Photo 18 Apr 272 notes
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via FUCK LIFE.
Video 12 Apr 55,114 notes
Video 12 Apr 254,471 notes
via HOLA.
Photo 11 Apr 24 notes
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Photo 6 Apr 25,272 notes tinyclicks:

LAMB DESTROYER

tinyclicks:

LAMB DESTROYER

via Dave Gorum.
Video 2 Apr 55 notes
Photo 2 Apr 609 notes natasailincic:

A few words about this painting, since so many of you are asking me about the symbolic meaning. As you may know, Yoni is one of the most primeval forms of the goddess. She represents the origin of life, the womb or “secred temple” in Hindu philosophy, the creative force of the Shakti/Devi. She’s doing a “yoni mudra” with her hands (a symbolic hindu gesture that represents the woman’s vulva and the primal female energies) and behind her you can see the moon phases which represent the female fertility. In this case the antlers contribute to convey the idea of the fertile uterus (just look at a picture representing the uterus, you can actually see the “horns”). Studying archaeology I noticed that from the neolithic period (and even before, if we think about the paintings in the Chauvet Cave in France - upper paleolithic) the female archetype is frequently associated with horns and bucraniums (Marija Gimbutas wrote an interesting essay about this).[Facebook • DeviantArt • Blogspot]© Nataša Ilinčić, do not remove credits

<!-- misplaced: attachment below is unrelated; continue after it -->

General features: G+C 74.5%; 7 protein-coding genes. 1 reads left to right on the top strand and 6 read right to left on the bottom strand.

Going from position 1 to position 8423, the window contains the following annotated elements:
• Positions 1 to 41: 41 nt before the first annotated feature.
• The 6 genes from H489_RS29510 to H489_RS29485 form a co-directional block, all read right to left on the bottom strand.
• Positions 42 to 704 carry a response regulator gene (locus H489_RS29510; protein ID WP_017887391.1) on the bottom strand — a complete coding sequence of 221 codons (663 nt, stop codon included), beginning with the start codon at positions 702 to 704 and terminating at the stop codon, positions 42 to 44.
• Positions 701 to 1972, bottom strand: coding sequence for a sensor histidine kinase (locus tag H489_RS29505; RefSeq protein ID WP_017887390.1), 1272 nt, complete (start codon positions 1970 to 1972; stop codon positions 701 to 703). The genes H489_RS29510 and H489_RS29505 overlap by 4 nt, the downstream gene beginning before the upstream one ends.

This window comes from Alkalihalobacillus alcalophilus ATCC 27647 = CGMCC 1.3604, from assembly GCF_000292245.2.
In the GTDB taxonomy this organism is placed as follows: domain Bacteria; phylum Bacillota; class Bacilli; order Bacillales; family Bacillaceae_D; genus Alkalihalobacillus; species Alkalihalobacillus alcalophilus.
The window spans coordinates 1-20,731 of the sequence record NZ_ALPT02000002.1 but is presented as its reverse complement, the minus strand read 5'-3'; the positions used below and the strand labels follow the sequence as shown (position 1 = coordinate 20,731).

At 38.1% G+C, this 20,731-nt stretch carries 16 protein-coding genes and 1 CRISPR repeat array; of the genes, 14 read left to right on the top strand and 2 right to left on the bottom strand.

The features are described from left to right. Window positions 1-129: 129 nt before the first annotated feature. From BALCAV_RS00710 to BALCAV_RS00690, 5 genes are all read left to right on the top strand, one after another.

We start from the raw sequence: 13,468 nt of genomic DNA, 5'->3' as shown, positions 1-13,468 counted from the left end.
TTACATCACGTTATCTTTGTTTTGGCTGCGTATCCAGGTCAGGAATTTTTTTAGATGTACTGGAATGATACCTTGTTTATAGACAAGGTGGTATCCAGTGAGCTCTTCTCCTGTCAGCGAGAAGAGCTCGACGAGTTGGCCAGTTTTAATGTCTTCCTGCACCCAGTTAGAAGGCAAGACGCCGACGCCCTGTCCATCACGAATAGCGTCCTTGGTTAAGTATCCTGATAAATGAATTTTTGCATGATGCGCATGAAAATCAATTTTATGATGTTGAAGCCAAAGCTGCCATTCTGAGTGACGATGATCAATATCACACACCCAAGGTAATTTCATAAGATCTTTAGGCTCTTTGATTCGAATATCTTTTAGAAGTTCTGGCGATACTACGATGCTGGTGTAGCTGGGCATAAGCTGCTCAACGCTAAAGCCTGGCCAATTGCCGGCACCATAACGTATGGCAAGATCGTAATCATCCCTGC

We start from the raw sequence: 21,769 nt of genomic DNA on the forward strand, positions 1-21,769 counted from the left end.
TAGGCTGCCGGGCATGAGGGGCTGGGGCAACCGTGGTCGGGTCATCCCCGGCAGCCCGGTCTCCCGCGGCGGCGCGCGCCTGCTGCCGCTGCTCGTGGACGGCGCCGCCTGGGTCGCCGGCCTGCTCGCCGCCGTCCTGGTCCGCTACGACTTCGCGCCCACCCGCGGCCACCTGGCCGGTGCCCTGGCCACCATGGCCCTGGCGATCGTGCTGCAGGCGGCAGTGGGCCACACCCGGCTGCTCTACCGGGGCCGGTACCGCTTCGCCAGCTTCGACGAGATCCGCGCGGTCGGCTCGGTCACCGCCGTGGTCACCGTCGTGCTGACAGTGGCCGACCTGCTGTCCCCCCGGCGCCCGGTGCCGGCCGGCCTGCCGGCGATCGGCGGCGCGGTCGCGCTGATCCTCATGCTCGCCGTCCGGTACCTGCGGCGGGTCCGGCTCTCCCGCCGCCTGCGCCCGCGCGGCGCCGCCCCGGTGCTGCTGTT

natasailincic:

A few words about this painting, since so many of you are asking me about the symbolic meaning. As you may know, Yoni is one of the most primeval forms of the goddess. She represents the origin of life, the womb or “secred temple” in Hindu philosophy, the creative force of the Shakti/Devi. She’s doing a “yoni mudra” with her hands (a symbolic hindu gesture that represents the woman’s vulva and the primal female energies) and behind her you can see the moon phases which represent the female fertility. In this case the antlers contribute to convey the idea of the fertile uterus (just look at a picture representing the uterus, you can actually see the “horns”). Studying archaeology I noticed that from the neolithic period (and even before, if we think about the paintings in the Chauvet Cave in France - upper paleolithic) the female archetype is frequently associated with horns and bucraniums (Marija Gimbutas wrote an interesting essay about this).

[Facebook • DeviantArt • Blogspot]
© Nataša Ilinčić, do not remove credits

Photo 31 Mar 19 notes

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